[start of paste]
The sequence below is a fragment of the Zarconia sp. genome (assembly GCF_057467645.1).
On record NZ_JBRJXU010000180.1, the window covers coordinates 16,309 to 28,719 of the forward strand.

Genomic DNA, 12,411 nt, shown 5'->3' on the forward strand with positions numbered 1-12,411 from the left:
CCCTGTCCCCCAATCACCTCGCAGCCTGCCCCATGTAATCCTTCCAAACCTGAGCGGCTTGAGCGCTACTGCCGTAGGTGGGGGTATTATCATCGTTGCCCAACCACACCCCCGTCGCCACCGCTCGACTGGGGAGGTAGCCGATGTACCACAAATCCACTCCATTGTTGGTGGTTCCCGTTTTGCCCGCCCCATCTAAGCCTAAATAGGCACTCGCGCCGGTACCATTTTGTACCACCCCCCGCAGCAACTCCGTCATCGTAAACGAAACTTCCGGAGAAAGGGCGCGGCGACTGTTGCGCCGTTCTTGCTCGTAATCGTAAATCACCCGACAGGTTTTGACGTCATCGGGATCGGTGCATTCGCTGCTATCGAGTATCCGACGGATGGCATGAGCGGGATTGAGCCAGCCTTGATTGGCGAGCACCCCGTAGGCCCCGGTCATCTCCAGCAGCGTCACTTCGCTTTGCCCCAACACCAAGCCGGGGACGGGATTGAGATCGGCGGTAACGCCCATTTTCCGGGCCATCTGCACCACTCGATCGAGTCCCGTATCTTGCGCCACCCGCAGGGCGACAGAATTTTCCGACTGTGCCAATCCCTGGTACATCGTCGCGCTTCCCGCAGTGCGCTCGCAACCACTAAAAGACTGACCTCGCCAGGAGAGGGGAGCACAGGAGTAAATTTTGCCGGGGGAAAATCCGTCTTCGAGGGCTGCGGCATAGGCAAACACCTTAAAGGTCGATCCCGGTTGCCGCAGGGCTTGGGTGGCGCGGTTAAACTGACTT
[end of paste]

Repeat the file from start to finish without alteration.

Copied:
The sequence below is a fragment of the Zarconia sp. genome (assembly GCF_057467645.1).
On record NZ_JBRJXU010000180.1, the window covers coordinates 16,309 to 28,719 of the forward strand.

Genomic DNA, 12,411 nt, shown 5'->3' on the forward strand with positions numbered 1-12,411 from the left:
CCCTGTCCCCCAATCACCTCGCAGCCTGCCCCATGTAATCCTTCCAAACCTGAGCGGCTTGAGCGCTACTGCCGTAGGTGGGGGTATTATCATCGTTGCCCAACCACACCCCCGTCGCCACCGCTCGACTGGGGAGGTAGCCGATGTACCACAAATCCACTCCATTGTTGGTGGTTCCCGTTTTGCCCGCCCCATCTAAGCCTAAATAGGCACTCGCGCCGGTACCATTTTGTACCACCCCCCGCAGCAACTCCGTCATCGTAAACGAAACTTCCGGAGAAAGGGCGCGGCGACTGTTGCGCCGTTCTTGCTCGTAATCGTAAATCACCCGACAGGTTTTGACGTCATCGGGATCGGTGCATTCGCTGCTATCGAGTATCCGACGGATGGCATGAGCGGGATTGAGCCAGCCTTGATTGGCGAGCACCCCGTAGGCCCCGGTCATCTCCAGCAGCGTCACTTCGCTTTGCCCCAACACCAAGCCGGGGACGGGATTGAGATCGGCGGTAACGCCCATTTTCCGGGCCATCTGCACCACTCGATCGAGTCCCGTATCTTGCGCCACCCGCAGGGCGACAGAATTTTCCGACTGTGCCAATCCCTGGTACATCGTCGCGCTTCCCGCAGTGCGCTCGCAACCACTAAAAGACTGACCTCGCCAGGAGAGGGGAGCACAGGAGTAAATTTTGCCGGGGGAAAATCCGTCTTCGAGGGCTGCGGCATAGGCAAACACCTTAAAGGTCGATCCCGGTTGCCGCAGGGCTTGGGTGGCGCGGTTAAACTGACTT